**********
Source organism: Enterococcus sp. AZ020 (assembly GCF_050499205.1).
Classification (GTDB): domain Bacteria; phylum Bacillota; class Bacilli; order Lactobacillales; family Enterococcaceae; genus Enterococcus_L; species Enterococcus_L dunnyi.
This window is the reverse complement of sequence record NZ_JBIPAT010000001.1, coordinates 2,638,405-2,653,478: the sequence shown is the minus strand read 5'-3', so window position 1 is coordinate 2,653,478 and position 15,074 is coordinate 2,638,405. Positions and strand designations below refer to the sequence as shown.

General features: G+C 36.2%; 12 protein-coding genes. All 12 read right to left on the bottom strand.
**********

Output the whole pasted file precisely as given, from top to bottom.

Source organism: Enterococcus sp. AZ020 (assembly GCF_050499205.1).
Classification (GTDB): domain Bacteria; phylum Bacillota; class Bacilli; order Lactobacillales; family Enterococcaceae; genus Enterococcus_L; species Enterococcus_L dunnyi.
This window is the reverse complement of sequence record NZ_JBIPAT010000001.1, coordinates 2,638,405-2,653,478: the sequence shown is the minus strand read 5'-3', so window position 1 is coordinate 2,653,478 and position 15,074 is coordinate 2,638,405. Positions and strand designations below refer to the sequence as shown.

General features: G+C 36.2%; 12 protein-coding genes. All 12 read right to left on the bottom strand.